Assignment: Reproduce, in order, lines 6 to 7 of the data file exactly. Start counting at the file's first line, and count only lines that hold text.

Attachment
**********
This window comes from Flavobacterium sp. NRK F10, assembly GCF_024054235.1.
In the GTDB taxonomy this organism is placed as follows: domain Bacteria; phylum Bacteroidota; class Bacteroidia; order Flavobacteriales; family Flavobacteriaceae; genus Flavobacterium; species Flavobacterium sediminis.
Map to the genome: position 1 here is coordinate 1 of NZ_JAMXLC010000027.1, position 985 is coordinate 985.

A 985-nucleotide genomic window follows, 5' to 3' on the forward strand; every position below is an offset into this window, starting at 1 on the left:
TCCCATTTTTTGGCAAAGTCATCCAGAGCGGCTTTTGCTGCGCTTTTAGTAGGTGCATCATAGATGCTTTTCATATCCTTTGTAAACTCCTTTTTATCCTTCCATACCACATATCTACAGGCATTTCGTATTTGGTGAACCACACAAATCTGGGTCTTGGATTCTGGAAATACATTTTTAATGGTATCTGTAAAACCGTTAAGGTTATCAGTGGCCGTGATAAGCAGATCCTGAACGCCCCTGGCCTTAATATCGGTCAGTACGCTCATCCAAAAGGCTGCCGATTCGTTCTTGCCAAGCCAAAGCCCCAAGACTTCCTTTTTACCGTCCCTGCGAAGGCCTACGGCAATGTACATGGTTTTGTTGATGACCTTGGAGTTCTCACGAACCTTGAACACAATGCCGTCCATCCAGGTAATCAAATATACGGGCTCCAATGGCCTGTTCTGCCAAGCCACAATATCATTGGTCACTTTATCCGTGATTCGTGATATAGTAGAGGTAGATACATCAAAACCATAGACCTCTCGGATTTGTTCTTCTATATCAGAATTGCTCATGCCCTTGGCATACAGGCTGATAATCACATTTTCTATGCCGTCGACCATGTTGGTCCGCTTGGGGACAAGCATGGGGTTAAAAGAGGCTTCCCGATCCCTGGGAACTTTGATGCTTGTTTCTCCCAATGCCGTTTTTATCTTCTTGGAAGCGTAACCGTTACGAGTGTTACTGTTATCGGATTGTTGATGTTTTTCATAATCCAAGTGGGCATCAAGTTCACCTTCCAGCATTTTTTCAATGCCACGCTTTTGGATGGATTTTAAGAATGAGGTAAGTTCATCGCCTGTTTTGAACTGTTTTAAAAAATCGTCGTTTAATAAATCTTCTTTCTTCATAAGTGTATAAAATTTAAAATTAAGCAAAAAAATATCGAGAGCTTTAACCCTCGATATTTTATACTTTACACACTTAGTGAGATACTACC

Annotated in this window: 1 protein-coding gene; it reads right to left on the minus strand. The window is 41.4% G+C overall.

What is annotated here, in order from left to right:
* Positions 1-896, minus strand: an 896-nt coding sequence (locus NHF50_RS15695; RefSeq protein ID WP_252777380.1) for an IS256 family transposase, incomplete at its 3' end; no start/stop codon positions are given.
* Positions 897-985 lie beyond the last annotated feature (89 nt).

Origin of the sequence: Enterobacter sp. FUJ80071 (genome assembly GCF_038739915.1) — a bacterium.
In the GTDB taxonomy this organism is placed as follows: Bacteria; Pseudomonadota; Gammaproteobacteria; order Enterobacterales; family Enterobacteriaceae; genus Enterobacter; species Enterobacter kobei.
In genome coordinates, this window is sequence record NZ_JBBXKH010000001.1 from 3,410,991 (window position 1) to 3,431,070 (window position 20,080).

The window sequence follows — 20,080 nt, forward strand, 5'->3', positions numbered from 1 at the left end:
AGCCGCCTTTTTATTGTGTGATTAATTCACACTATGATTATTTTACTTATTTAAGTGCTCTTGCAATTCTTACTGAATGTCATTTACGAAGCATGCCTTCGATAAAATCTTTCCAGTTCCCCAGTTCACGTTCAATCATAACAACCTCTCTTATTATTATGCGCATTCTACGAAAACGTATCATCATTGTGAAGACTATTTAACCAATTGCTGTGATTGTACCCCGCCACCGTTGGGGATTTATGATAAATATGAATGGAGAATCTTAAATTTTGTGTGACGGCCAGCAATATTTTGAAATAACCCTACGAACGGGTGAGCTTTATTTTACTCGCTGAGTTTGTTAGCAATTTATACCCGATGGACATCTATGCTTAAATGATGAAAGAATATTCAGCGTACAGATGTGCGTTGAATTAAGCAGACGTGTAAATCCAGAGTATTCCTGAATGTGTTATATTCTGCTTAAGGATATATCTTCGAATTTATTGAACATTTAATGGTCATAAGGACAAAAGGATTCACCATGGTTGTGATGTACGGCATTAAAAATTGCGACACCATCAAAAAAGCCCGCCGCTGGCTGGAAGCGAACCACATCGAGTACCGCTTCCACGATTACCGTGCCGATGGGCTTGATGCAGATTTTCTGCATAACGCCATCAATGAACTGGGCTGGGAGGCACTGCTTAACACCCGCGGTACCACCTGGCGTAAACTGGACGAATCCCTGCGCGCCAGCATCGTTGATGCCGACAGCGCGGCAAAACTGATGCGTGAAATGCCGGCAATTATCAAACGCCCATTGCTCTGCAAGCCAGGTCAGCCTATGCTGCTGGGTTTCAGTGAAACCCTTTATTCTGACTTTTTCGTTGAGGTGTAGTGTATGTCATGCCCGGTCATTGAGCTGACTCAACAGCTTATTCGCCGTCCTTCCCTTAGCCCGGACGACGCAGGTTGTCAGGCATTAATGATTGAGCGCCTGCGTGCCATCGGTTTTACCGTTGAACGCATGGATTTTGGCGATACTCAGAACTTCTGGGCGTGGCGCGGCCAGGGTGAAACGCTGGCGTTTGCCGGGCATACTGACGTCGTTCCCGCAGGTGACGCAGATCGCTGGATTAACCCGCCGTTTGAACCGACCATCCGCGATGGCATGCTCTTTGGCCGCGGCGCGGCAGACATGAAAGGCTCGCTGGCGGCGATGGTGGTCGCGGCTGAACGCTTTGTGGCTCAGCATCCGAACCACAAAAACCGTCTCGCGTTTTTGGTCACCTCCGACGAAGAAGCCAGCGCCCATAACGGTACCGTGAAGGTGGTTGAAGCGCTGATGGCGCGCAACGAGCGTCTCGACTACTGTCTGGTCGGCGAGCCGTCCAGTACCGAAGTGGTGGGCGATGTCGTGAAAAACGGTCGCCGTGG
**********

Annotated in this window: 1 protein-coding gene; it reads right to left on the minus strand. The window is 41.4% G+C overall.

What is annotated here, in order from left to right: